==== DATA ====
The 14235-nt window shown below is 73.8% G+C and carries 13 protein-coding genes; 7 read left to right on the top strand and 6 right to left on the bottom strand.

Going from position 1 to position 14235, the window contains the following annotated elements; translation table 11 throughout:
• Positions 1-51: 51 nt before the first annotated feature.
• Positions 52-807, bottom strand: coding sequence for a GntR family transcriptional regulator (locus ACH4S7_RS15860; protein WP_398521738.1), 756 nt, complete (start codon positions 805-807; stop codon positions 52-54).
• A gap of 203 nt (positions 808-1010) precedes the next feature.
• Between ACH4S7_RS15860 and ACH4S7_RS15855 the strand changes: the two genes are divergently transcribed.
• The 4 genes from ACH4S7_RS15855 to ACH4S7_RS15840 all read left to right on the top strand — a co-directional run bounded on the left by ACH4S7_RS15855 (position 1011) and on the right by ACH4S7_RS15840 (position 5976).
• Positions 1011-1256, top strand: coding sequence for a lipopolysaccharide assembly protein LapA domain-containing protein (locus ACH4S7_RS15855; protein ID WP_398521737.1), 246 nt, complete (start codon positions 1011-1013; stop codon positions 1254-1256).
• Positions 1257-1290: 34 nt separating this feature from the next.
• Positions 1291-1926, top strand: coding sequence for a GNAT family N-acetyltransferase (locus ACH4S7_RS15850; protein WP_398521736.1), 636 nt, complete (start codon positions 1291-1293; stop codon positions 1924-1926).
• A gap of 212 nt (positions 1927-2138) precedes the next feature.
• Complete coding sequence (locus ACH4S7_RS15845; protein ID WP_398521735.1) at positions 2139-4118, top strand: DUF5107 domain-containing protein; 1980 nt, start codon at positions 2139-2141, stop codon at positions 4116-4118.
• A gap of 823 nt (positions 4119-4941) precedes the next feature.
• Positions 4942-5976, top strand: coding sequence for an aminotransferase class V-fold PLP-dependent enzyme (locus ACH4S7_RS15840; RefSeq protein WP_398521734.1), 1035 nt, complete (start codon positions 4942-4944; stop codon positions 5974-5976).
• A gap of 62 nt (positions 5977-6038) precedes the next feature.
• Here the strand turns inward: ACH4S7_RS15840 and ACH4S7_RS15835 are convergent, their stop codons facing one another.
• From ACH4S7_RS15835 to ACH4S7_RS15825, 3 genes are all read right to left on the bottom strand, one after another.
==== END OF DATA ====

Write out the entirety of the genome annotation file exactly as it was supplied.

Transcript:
The 14235-nt window shown below is 73.8% G+C and carries 13 protein-coding genes; 7 read left to right on the top strand and 6 right to left on the bottom strand.

Going from position 1 to position 14235, the window contains the following annotated elements; translation table 11 throughout:
• Positions 1-51: 51 nt before the first annotated feature.
• Positions 52-807, bottom strand: coding sequence for a GntR family transcriptional regulator (locus ACH4S7_RS15860; protein WP_398521738.1), 756 nt, complete (start codon positions 805-807; stop codon positions 52-54).
• A gap of 203 nt (positions 808-1010) precedes the next feature.
• Between ACH4S7_RS15860 and ACH4S7_RS15855 the strand changes: the two genes are divergently transcribed.
• The 4 genes from ACH4S7_RS15855 to ACH4S7_RS15840 all read left to right on the top strand — a co-directional run bounded on the left by ACH4S7_RS15855 (position 1011) and on the right by ACH4S7_RS15840 (position 5976).
• Positions 1011-1256, top strand: coding sequence for a lipopolysaccharide assembly protein LapA domain-containing protein (locus ACH4S7_RS15855; protein ID WP_398521737.1), 246 nt, complete (start codon positions 1011-1013; stop codon positions 1254-1256).
• Positions 1257-1290: 34 nt separating this feature from the next.
• Positions 1291-1926, top strand: coding sequence for a GNAT family N-acetyltransferase (locus ACH4S7_RS15850; protein WP_398521736.1), 636 nt, complete (start codon positions 1291-1293; stop codon positions 1924-1926).
• A gap of 212 nt (positions 1927-2138) precedes the next feature.
• Complete coding sequence (locus ACH4S7_RS15845; protein ID WP_398521735.1) at positions 2139-4118, top strand: DUF5107 domain-containing protein; 1980 nt, start codon at positions 2139-2141, stop codon at positions 4116-4118.
• A gap of 823 nt (positions 4119-4941) precedes the next feature.
• Positions 4942-5976, top strand: coding sequence for an aminotransferase class V-fold PLP-dependent enzyme (locus ACH4S7_RS15840; RefSeq protein WP_398521734.1), 1035 nt, complete (start codon positions 4942-4944; stop codon positions 5974-5976).
• A gap of 62 nt (positions 5977-6038) precedes the next feature.
• Here the strand turns inward: ACH4S7_RS15840 and ACH4S7_RS15835 are convergent, their stop codons facing one another.
• From ACH4S7_RS15835 to ACH4S7_RS15825, 3 genes are all read right to left on the bottom strand, one after another.